3. Plotting a spectrogram of all open data for 1 day

In order to study interferometer performance, it is common in LIGO to plot all of the data for a day, in order to determine trends, and see data-quality issues.

This is done for the LIGO-Virgo detector network, with up-to-date plots available from The Gravitational-Wave Open Science Centre (GWOSC).

This example demonstrates how to download data segments from GWOSC, then use those to build a day-timescale spectrogram plot of LIGO-Hanford strain data.

3.1. Getting the segments

First, we need to fetch the Open Data timeline segments from GWOSC. To do that we can call the DataQualityFlag.fetch_open_data() method using 'H1_DATA' as the flag (for an explanation of what this means, read up on The S6 Data Release).

from gwpy.segments import DataQualityFlag
h1segs = DataQualityFlag.fetch_open_data('H1_DATA',
                                         'Sep 16 2010', 'Sep 17 2010')

For sanity, lets plot these segments:

splot = h1segs.plot(figsize=[12, 3])



We see that the LIGO Hanford Observatory detector was operating for the majority of the day, with a few outages of ~30 minutes or so.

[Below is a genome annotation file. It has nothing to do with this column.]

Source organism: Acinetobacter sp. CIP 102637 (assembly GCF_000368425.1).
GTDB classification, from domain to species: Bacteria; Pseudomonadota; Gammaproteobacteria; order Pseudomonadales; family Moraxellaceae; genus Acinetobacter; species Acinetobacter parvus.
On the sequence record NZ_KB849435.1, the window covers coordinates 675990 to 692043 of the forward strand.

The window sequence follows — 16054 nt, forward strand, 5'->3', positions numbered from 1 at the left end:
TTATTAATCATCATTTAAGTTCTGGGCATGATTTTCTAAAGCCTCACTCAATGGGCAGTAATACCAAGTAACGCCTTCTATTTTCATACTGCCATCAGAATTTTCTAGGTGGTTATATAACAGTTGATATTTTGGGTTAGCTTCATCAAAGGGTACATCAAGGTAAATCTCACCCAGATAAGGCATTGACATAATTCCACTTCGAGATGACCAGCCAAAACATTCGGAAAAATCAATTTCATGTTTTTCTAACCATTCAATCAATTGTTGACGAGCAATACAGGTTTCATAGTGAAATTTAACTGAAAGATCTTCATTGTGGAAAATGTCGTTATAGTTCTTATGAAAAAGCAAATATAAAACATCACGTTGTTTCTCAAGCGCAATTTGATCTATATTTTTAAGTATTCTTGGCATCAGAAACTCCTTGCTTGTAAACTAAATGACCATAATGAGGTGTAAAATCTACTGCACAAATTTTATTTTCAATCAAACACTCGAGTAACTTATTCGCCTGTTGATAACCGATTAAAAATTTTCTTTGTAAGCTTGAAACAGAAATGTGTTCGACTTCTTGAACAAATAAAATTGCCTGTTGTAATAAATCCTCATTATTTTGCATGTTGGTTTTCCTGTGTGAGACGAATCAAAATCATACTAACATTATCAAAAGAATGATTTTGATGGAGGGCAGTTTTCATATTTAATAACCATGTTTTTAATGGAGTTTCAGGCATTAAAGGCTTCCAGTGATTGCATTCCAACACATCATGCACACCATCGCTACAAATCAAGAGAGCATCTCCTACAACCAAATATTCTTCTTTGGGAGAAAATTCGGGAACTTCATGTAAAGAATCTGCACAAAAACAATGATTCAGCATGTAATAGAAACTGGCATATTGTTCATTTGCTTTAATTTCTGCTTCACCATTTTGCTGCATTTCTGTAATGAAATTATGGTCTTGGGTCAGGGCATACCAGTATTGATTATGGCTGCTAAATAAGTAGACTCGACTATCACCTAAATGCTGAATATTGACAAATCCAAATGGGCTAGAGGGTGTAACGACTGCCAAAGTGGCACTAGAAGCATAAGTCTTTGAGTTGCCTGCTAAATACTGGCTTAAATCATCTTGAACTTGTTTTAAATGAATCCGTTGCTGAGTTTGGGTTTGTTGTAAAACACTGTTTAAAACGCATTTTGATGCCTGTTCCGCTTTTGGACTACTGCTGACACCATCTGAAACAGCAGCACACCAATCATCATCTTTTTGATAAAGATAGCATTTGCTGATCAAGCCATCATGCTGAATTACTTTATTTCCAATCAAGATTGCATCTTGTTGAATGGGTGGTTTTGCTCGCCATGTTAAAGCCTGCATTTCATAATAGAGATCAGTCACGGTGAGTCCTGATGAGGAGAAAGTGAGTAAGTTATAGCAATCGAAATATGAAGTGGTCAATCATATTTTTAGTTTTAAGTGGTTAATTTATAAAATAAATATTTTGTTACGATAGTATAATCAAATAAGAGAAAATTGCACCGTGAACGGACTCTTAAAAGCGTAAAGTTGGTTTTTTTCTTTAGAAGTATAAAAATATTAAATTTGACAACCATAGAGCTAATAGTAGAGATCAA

We can use the abs() function to display the total amount of time spent taking data:


3.2. Working with strain data

Now, we can loop through the active segments of 'H1_DATA' and fetch the strain TimeSeries for each segment, calculating a Spectrogram for each segment.

from gwpy.timeseries import TimeSeries
spectrograms = []
for start, end in h1segs.active:
    h1strain = TimeSeries.fetch_open_data('H1', start, end, verbose=True)
    specgram = h1strain.spectrogram(30, fftlength=4) ** (1/2.)

Finally, we can build a plot():

from gwpy.plot import Plot
plot = Plot(figsize=(12, 6))
ax = plot.gca()
for specgram in spectrograms:
ax.set_xscale('auto-gps', epoch='Sep 16 2010')
ax.set_xlim('Sep 16 2010', 'Sep 17 2010')
ax.set_ylim(40, 2000)
ax.set_ylabel('Frequency [Hz]')
ax.set_title('LIGO-Hanford strain data')
ax.colorbar(cmap='viridis', norm='log', clim=(1e-23, 1e-19),
            label=r'Strain noise [1/$\sqrt{\mathrm{Hz}}$]')